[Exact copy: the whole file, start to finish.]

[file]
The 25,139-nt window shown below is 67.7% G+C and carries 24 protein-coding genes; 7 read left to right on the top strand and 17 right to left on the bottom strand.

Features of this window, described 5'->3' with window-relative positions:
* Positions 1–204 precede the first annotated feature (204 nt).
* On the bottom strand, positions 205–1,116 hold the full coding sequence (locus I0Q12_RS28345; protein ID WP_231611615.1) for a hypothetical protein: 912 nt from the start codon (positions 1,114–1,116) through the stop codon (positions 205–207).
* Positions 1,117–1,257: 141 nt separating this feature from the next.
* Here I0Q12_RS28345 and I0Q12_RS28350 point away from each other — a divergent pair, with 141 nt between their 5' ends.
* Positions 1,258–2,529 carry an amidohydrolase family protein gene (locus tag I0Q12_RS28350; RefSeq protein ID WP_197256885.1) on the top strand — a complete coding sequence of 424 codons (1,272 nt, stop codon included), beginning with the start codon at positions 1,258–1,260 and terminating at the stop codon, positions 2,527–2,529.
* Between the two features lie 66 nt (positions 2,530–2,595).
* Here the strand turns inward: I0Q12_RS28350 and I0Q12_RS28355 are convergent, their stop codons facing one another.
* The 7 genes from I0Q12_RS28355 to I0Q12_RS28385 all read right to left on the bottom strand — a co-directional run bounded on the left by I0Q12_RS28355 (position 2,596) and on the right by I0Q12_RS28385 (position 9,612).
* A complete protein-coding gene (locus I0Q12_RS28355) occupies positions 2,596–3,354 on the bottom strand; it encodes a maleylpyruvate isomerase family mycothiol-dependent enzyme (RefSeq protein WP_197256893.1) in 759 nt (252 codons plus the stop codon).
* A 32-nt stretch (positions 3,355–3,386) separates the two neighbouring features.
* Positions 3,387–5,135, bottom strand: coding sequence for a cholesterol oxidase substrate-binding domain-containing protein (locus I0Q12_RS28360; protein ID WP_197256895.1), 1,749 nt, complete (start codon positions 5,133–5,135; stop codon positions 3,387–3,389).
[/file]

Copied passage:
The 25,139-nt window shown below is 67.7% G+C and carries 24 protein-coding genes; 7 read left to right on the top strand and 17 right to left on the bottom strand.

Features of this window, described 5'->3' with window-relative positions:
* Positions 1–204 precede the first annotated feature (204 nt).
* On the bottom strand, positions 205–1,116 hold the full coding sequence (locus I0Q12_RS28345; protein ID WP_231611615.1) for a hypothetical protein: 912 nt from the start codon (positions 1,114–1,116) through the stop codon (positions 205–207).
* Positions 1,117–1,257: 141 nt separating this feature from the next.
* Here I0Q12_RS28345 and I0Q12_RS28350 point away from each other — a divergent pair, with 141 nt between their 5' ends.
* Positions 1,258–2,529 carry an amidohydrolase family protein gene (locus tag I0Q12_RS28350; RefSeq protein ID WP_197256885.1) on the top strand — a complete coding sequence of 424 codons (1,272 nt, stop codon included), beginning with the start codon at positions 1,258–1,260 and terminating at the stop codon, positions 2,527–2,529.
* Between the two features lie 66 nt (positions 2,530–2,595).
* Here the strand turns inward: I0Q12_RS28350 and I0Q12_RS28355 are convergent, their stop codons facing one another.
* The 7 genes from I0Q12_RS28355 to I0Q12_RS28385 all read right to left on the bottom strand — a co-directional run bounded on the left by I0Q12_RS28355 (position 2,596) and on the right by I0Q12_RS28385 (position 9,612).
* A complete protein-coding gene (locus I0Q12_RS28355) occupies positions 2,596–3,354 on the bottom strand; it encodes a maleylpyruvate isomerase family mycothiol-dependent enzyme (RefSeq protein WP_197256893.1) in 759 nt (252 codons plus the stop codon).
* A 32-nt stretch (positions 3,355–3,386) separates the two neighbouring features.
* Positions 3,387–5,135, bottom strand: coding sequence for a cholesterol oxidase substrate-binding domain-containing protein (locus I0Q12_RS28360; protein ID WP_197256895.1), 1,749 nt, complete (start codon positions 5,133–5,135; stop codon positions 3,387–3,389).